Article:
Distributor truck calibration is also vital to the application of a proper prime coat. Periodically, a trial prime coat application should be placed over a test area to verify correct nozzle operation and configuration. Distributors should be calibrated annually as a minimum. Increasingly, owner agencies are requiring a valid certification of calibration to ensure the proper functioning of the distributor and its components. ASTM D2995 (described below) provides guidance for the calibration procedure. The calculations needed to determine prime coat applications are rather straightforward. Most commonly, prime coat is specified in terms of volume (gallons/square yard). However, it might also be specified in terms of mass (pounds/square yard). The following steps can be applied with the volume method:
A formal method for determining application rates has been adopted by ASTM under their D2995 procedure. Use calibration pads that are pre-weighed and attached to the roadway surface. The pads should be attached both longitudinally and transversely. The truck being calibrated drives over the pads while spraying its material. The pads are quickly removed and reweighed. The application rate is then determined by taking the difference between the post-sprayed and pre-sprayed weights. Any dilution needs to be accounted for, as should the water in the undiluted emulsion to get the application rate in terms of residual material.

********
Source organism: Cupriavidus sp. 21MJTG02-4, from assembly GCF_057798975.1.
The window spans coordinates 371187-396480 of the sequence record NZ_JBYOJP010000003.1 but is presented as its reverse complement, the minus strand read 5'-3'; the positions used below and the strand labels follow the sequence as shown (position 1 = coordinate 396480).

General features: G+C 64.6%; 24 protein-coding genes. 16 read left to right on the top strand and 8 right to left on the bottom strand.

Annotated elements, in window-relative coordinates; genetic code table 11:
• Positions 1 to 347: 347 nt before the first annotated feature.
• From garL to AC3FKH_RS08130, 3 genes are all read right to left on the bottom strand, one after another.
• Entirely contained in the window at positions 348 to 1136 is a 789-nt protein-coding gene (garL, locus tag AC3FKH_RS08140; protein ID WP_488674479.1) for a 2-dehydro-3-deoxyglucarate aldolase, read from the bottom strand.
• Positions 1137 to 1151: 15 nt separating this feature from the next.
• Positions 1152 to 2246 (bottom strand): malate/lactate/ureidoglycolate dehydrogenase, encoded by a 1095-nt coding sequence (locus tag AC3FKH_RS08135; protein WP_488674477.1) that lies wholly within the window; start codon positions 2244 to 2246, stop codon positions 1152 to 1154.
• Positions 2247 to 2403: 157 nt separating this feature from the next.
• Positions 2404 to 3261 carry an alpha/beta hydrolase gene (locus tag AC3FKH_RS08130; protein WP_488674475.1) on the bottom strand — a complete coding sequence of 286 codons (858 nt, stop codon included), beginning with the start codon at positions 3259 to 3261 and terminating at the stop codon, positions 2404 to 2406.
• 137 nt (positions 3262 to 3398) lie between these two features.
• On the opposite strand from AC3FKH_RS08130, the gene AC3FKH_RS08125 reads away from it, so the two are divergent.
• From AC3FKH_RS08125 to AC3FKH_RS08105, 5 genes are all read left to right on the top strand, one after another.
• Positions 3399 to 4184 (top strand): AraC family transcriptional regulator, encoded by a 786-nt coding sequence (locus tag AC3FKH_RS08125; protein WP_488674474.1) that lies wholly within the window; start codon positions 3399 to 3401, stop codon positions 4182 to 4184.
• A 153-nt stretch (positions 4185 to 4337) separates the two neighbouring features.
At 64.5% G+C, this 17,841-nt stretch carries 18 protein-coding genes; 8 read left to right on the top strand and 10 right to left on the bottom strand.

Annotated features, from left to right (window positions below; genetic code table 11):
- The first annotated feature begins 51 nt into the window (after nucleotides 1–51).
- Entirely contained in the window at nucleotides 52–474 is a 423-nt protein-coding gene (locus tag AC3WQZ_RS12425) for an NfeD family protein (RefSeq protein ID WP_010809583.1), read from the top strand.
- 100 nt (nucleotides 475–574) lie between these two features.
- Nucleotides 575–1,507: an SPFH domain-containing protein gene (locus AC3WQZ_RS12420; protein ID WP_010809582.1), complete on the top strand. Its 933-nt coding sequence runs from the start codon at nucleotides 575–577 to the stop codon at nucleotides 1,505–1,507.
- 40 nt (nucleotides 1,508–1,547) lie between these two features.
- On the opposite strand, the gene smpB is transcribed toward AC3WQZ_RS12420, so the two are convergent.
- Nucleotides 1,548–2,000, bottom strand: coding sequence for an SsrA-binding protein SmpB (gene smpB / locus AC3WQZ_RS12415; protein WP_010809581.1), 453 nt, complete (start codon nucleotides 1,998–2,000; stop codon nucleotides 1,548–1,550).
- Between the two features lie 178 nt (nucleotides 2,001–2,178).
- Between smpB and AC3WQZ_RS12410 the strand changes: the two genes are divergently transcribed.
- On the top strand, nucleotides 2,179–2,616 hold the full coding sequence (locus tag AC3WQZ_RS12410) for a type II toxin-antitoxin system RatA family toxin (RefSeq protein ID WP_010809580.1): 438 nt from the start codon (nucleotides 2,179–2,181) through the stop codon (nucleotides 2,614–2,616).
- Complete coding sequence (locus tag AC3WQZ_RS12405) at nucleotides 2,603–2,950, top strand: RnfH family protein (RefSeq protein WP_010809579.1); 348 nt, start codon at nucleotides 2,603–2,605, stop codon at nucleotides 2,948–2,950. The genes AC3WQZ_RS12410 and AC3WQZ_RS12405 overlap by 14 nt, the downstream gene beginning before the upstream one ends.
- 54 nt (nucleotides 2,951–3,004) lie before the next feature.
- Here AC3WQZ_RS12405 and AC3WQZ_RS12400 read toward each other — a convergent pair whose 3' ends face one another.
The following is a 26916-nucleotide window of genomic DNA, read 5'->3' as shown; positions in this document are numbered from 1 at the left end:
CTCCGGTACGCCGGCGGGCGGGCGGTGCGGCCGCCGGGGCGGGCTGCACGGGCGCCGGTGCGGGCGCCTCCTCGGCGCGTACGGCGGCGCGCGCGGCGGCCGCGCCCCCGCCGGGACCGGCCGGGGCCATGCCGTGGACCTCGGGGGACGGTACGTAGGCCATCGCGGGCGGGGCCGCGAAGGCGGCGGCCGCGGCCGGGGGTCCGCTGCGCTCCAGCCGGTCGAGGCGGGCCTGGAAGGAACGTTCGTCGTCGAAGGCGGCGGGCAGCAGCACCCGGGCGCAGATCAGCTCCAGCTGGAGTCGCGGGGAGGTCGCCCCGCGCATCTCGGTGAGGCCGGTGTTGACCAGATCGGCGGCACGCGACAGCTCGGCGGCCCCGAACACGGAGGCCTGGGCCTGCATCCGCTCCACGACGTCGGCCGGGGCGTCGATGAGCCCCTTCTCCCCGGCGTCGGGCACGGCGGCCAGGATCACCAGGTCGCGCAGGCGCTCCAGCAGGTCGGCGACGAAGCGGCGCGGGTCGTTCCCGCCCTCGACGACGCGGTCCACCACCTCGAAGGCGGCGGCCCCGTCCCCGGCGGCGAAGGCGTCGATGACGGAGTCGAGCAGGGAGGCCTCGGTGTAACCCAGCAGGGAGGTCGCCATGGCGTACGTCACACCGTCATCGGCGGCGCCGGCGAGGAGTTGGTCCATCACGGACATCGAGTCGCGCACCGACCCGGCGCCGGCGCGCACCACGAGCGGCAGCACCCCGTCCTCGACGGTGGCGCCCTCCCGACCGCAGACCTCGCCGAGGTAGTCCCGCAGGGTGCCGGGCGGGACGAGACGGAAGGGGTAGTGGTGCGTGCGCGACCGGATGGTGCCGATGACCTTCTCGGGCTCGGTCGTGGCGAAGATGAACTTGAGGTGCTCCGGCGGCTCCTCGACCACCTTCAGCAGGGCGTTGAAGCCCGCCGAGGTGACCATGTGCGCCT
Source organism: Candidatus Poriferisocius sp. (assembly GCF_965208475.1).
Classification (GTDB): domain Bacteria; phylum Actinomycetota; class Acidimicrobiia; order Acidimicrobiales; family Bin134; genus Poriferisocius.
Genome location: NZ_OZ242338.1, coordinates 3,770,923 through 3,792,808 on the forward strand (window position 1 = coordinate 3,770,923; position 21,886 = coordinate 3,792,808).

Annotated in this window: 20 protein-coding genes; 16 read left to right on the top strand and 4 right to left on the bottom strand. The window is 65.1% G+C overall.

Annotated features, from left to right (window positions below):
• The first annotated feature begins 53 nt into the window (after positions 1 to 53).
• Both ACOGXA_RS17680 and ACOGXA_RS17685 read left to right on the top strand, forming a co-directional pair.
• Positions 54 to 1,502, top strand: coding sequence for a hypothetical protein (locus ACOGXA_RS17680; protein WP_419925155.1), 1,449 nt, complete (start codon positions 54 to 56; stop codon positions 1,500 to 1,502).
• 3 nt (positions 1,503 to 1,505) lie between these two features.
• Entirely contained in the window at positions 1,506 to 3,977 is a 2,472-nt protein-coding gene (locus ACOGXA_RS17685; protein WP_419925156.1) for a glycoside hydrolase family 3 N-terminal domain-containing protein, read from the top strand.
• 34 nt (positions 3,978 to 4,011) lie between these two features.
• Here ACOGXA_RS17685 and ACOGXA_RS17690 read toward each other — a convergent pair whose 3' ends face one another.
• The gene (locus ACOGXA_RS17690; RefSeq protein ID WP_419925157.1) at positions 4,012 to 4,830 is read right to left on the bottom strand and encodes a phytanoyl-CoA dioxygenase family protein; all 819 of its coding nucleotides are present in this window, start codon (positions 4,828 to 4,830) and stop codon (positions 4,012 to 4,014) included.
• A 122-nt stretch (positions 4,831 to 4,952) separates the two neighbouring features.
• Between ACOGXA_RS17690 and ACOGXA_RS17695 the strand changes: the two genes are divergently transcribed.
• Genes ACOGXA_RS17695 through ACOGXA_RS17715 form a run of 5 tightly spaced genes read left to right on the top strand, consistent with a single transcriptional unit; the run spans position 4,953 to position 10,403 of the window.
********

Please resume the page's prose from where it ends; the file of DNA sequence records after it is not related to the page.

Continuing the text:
Cite the source FHWA Technical Bulletin on Tack Coat Best Practices 2016
Proper Nozzle Setup on the Spray Bar
During the calibration process check the bar nozzles.
Proper asphalt distributor construction procedures are required to prevent streaking, allow proper application rates and uniform coverage. To prevent the spray of liquid asphalt from interfering with adjacent spray nozzles, the nozzles should be set at an angle of 15 to 30 degrees to the horizontal axis of the spray bar.
Proper Bar Height
The height of the spray bar should be set to allow for an exact single, double or triple overlap. A double overlap is recommended for most prime applications. For uniform application, proper spray bar height must be maintained during application. This requires that the spray bar height be adjustable to correct for the truck’s rear springs rising as the load lessens. The figure shows the effect of incorrect spray bar height and the proper spray bar heights for double and triple coverage.
Material Temperature For Proper Spray Pattern
Adequate viscosity of the liquid asphalt is required for proper spray application. This is achieved by heating MC cutbacks and occasionally emulsions or diluting emulsions with water. Table 1 shows recommended application temperatures for typical prime coat materials.
Table 1. Recommended spray temperature range for prime and tack coat
|Type and Grade of Asphalt
|SS-1, SS-1h, CSS-1, CSS-1h
|MS-1, MS-2, MS-2h, CMS-2, CMS-2h